Last week, Robert Kraft, New England Patriots owner, was charged with soliciting prostitution from Asian Massage Parlor in Florida.  It seems as though the mainstream media want to slaughter Kraft because he is rich and famous, while many average Joes have gone unnoticed.  In the meantime, the liberalism widespread in the U.S. has propelled misconceptions of Asian sex-trafficking issues.  This is hindering U.S. authorities from addressing the problem more effectively.

Robert Kraft would not be the only wealthy and influential buyer to benefit from Asian sex-trafficking in the U.S.  Many other prestigious, otherwise known as respectful members of society have been frequent visitors to Asian massage parlors.  Last week, the police officer in Florida arrested John Childs, a billionaire equity firm owner, along with Mr. Kraft.  In 2017, Houston police officers performed a sting at a former Asian parlor location.  They arrested 139 johns, including an undercover Houston police officer, two attorneys, and a Homeland Security employee working with FEMA.  In 2012, Susan Lee Gross was convicted of running Asian parlors providing commercial sex in Virginia.  Her sex buyers included military personnel, a local pastor, and a gynecologist.

Liberal media also like to impose their political agenda by describing many Asian women’s experience in U.S. prostitution.  They often portray these Asian women as willing participants describing themselves as “sex workers.”  Asian sex-trafficking victims in the U.S., however, have diverse backgrounds depending on their cultures.  For instance, some Chinese victims were poor and disenfranchised in their countries, whereas many Korean victims are from a middle-class family with a four-year college degree.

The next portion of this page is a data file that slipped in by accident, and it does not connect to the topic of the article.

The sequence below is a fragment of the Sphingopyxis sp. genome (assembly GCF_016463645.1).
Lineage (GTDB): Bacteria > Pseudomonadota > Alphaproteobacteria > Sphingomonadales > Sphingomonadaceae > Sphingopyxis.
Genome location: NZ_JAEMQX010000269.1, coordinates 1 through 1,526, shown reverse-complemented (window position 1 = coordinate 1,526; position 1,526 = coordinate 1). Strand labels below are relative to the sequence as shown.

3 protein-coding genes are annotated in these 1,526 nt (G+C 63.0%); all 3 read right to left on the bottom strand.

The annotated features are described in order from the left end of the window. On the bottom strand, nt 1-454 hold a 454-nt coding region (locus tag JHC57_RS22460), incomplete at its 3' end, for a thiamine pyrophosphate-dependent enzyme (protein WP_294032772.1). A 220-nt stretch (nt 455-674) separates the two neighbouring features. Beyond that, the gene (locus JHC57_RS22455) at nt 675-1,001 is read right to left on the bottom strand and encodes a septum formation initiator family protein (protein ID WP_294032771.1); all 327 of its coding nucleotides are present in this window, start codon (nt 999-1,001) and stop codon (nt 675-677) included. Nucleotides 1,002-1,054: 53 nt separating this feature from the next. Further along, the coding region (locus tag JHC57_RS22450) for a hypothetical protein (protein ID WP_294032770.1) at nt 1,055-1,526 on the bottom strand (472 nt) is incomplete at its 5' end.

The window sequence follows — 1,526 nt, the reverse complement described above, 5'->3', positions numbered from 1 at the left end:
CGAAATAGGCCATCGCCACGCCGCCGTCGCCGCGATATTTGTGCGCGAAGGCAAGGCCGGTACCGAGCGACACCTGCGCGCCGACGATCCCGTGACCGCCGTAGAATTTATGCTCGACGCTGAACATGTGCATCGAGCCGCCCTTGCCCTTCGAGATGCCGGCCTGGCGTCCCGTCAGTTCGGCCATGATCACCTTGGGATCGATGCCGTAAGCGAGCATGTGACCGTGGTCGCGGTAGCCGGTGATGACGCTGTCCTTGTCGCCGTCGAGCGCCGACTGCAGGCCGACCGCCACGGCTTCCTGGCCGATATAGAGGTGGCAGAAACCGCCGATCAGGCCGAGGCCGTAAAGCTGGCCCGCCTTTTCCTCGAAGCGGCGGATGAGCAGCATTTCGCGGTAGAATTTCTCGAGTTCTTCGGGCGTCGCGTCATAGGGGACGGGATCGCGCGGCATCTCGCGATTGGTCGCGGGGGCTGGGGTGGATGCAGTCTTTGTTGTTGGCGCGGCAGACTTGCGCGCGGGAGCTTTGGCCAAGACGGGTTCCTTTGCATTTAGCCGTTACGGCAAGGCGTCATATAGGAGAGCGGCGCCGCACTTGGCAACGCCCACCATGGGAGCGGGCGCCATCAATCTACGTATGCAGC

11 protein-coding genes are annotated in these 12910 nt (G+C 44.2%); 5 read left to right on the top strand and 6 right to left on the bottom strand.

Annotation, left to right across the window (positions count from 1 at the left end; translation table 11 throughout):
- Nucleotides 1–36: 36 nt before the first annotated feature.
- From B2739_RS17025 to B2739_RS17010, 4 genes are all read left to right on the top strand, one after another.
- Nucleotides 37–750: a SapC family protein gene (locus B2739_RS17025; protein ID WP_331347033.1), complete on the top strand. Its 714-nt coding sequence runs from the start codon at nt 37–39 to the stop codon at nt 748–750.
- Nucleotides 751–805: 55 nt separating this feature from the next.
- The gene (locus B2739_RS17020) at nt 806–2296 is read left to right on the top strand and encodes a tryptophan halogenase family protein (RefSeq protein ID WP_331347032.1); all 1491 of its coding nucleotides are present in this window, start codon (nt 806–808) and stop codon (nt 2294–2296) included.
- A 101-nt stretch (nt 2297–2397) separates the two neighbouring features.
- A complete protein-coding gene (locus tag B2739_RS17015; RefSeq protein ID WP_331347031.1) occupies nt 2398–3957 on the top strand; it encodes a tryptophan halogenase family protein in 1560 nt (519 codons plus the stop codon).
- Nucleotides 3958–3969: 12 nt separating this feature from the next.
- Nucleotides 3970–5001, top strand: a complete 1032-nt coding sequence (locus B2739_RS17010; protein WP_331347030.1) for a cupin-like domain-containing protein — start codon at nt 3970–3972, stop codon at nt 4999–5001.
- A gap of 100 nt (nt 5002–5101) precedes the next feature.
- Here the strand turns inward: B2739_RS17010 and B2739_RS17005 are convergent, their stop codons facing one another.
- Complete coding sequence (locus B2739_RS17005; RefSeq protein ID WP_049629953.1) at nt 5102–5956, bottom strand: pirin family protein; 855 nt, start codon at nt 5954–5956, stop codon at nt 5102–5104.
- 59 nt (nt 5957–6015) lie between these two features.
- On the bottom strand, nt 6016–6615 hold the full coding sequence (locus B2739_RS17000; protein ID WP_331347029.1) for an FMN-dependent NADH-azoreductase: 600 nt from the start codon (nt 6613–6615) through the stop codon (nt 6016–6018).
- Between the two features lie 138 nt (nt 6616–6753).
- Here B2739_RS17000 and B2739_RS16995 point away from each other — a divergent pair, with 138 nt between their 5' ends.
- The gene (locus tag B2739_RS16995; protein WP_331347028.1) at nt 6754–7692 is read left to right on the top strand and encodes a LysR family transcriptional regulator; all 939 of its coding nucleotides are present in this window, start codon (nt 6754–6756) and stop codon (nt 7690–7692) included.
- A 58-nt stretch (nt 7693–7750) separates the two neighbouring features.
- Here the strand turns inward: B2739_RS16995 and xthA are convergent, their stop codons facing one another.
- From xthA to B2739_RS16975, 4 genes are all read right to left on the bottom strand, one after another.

In 2009, a survey study by the Korean government stated that 80% of Korean sex-trafficking victims have a two-year college degree or higher.  Seventy percent of the women in prostitution are high school graduates.  Many young Korean women are lured into prostitution wanting to finance their college tuition and end up being coerced into the sex trade.  There is no worse racism toward a sex-trafficking victim than silencing her voice by imposing cultural values and assumptions on her identity.

Both Chinese and Korean women often face socio-economic barriers gainful employment in their countries.  These social barriers leave many Asian women vulnerable to sex trafficking around the world.  For instance, in 2018, Radio Korea reported a surge of Korean sex-trafficking victims who are lured into the U.S. through a false promise of high-paying job opportunities.  In another case in 2018, a Chinese couple forced a young Chinese woman into prostitution after luring her into the U.S. with a tourist visa.  They took her passport to ensure her cooperation.  In 2016, a Korean nonprofit, E-room, reported interviews with many victims.  The women were forced into prostitution around the world, including the U.S. after being lured into a broker’s offer of plastic surgery in exchange for an easy part-time job at a café.  In 2015, one 26-year-old woman was coerced into prostitution in the Los Angeles area after entering the U.S. with the promise of a Hollywood actress job.